Vinaya Pitaka (2): The Analysis of Nun’ Rules (Bhikkhuni-vibhanga)

by I. B. Horner | 2014 | 66,469 words | ISBN-13: 9781921842160

The English translation of the Bhikkhuni-vibhanga: the second part of the Suttavibhanga, which itself is the first book of the Pali Vinaya Pitaka, one of the three major ‘baskets’ of Therevada canonical literature. It is a acollection of rules for Buddhist nuns. The English translation of the Vinaya-pitaka (second part, bhikkhuni-vibhanga) contain...

Nuns’ Expiation (Pācittiya) 14

Bi-Pc.14.1.1 BD.3.267 … at Sāvatthī in the Jeta Grove in Anāthapiṇḍika’s monastery. Now at that time the nun Thullanandā, stood together with and talked with a man, the one with the other, on a carriage road and in a cul-de-sac and at cross-roads,[1] and she whispered in his ear[2] and she dismissed the nun who was her companion. Those who were modest nuns … spread it about, saying:

“How can the lady Thullanandā stand together with … at cross-roads, and whisper in his ear and dismiss the nun who is her companion?” …

“Is it true, as is said, monks, that the nun Thullanandā stood together with … and dismissed the nun who is her companion?”

“It is true, lord.”

The enlightened one, the lord, rebuked them, saying:

“How, monks, can the nun Thullanandā stand together with … and dismiss the nun who is her companion? It is not, monks, for pleasing those who are not (yet) pleased … this rule of training: Vin.4.271

Whatever nun should stand together with or should talk with a man, the one with the other, on a carriage road or in a cul-de-sac or at cross-roads[3] or should whisper in his ear or should dismiss the nun who is her companion, there is an offence of expiation.”


Bi-Pc.14.2.1 Whatever means: … nun is to be understood in this case.

BD.3.268 Carriage road means: it is called a carriage road.[4]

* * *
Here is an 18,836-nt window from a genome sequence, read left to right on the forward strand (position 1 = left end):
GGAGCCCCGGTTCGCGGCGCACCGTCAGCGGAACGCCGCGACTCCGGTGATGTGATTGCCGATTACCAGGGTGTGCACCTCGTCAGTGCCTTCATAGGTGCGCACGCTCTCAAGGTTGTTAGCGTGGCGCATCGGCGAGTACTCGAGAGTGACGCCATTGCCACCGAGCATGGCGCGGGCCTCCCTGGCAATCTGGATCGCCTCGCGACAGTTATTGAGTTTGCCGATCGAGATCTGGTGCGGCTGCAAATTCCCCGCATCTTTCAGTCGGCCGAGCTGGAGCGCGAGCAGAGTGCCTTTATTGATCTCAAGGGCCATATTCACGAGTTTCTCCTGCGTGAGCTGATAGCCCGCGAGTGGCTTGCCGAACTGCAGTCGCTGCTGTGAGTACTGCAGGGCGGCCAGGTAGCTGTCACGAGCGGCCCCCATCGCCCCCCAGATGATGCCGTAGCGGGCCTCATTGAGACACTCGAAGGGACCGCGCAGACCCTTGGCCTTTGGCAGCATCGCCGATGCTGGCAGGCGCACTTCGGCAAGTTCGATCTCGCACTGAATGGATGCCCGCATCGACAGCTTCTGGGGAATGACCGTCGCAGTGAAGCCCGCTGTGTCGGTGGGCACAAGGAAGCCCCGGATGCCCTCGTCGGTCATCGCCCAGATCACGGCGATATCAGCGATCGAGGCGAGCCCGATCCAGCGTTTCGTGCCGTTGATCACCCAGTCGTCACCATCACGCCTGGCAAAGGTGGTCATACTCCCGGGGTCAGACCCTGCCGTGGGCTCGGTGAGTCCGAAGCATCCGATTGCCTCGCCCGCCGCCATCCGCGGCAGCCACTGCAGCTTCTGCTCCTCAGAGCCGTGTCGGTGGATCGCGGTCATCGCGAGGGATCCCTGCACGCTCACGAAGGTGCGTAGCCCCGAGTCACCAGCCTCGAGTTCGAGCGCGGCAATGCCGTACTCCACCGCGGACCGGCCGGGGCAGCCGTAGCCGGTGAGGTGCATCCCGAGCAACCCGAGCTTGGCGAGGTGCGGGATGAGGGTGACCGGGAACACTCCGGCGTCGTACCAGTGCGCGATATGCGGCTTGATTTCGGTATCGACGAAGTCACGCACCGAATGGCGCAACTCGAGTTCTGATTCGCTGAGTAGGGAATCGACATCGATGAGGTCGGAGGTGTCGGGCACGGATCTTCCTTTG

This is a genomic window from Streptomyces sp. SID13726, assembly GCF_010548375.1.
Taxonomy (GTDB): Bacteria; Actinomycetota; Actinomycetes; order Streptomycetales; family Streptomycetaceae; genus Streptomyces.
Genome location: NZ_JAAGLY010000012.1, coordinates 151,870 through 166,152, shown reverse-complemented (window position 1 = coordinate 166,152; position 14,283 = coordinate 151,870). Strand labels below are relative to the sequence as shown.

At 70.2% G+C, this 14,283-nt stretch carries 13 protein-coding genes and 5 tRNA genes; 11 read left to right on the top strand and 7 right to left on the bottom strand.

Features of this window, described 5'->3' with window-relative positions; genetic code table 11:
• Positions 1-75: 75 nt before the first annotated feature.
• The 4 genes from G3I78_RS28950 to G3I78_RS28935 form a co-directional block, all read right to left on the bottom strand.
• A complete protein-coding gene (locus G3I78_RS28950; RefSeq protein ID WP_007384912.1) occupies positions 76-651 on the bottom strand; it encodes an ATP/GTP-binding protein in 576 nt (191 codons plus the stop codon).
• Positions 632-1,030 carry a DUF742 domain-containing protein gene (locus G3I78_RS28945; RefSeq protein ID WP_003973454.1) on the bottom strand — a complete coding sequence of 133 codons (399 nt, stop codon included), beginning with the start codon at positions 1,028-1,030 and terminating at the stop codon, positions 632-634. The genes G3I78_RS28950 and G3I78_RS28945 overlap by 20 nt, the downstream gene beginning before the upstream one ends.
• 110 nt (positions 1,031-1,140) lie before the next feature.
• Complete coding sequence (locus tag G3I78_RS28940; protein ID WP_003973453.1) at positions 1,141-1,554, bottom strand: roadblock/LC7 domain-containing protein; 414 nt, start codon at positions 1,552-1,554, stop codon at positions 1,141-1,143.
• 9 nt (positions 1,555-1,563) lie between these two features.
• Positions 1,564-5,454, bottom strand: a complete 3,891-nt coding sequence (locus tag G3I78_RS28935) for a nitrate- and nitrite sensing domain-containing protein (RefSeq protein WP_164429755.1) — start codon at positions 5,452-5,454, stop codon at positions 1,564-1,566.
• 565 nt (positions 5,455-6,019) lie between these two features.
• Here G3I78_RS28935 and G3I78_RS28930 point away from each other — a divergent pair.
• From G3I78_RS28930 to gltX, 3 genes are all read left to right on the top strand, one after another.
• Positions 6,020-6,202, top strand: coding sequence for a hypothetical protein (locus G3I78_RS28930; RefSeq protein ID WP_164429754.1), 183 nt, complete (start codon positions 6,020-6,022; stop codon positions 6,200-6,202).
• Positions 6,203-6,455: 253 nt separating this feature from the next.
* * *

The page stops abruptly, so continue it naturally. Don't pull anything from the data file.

Cul-de-sac means: they depart by that (way) by which they entered.

Cross-roads means: it is called a place where four roads meet.[5]

Man means: a human man, not a yakkha, not a departed one, not an animal; one who is learned, competent to stand, to talk.[6]

Together with means: together.[7]

The one with the other means: there is a man as well as a nun.[8]

Should stand together with means: … offence of expiation.[9]

Or should talk with means: … offence of expiation.[10]

Or should whisper in his ear means: if she talks close into a man’s ear,[11] there is an offence of expiation.

Or should dismiss the nun who is her companion means: if, desiring to indulge in bad habits, she then[12] dismisses the nun who is her companion, there is an offence of wrong-doing.[13] In leaving the region of sight or the region of hearing, there is an offence of wrong-doing. When she has left, there, is an offence of expiation.[14] If she stands or talks, having left (the space of) a reach of the hand, there is an offence of wrong-doing.[15] If she stands together with or talks with a yakkha or a departed one or a eunuch or an animal in human form, there is an offence of wrong-doing.


Bi-Pc.14.2.2 There is no offence if some learned friend comes to be (present); if, not wishing for a private place she stands BD.3.269 or talks thinking about something else[16]; if, not wishing to indulge in bad habits, she dismisses the nun who is her companion if there is something to be done[17]; if she is mad, if she is the first wrong-doer.

Footnotes and references:

1.

These three words occur above, BD.3.105 (Vin.4.176) in definition of “among the houses.”

2.

nikaṇṇikaṃ jappeti.

3.

Curiously translated by B.C. Law, History of Pali Literature 1.74, in (12) “in the public street or cross roads where there are crows.”

4.

rathiyā nāma racchā vuccati. Racchā is a contracted form of rathiyā; it occurs at Vin.2.194, Vin.3.151; Ja.1.346, Ja.1.425, and in definition of rathikā, at Vin-a.886.

5.

siṅghāṭako nāma caccaraṃ vuccati. Cf. explanation of siṅghāṭaka at Vin-a.886, quoted above, BD.3.105. The word caccara occurs at Vin.3.151 (BD.1.257); Mil.330; Ja.1.425.

6.

= above, BD.3.264.

7.

= above, BD.3.264.

8.

= above, BD.3.264.

9.

= above, BD.3.264.

10.

= above, BD.3.264.

11.

upakaṇṇake, or secretly; cf. Vin.2.99, Vin.4.20 (BD.2.203).

12.

pi, which Oldenberg says, Vin.4.367, “we ought to expunge.”

13.

Cf. Vin.4.93 (BD.2.352) in definition of “should dismiss.”

14.

Cf. Vin.4.93 (BD.2.352) in definition of “should dismiss.”

15.

Cf. above, BD.3.264.

17.

Cf. Vin.4.94 (BD.2.353). Vin-a.927 says on the above passage, “if it is for conveying ticket-food or for putting in order something badly arranged in the dwelling-place.”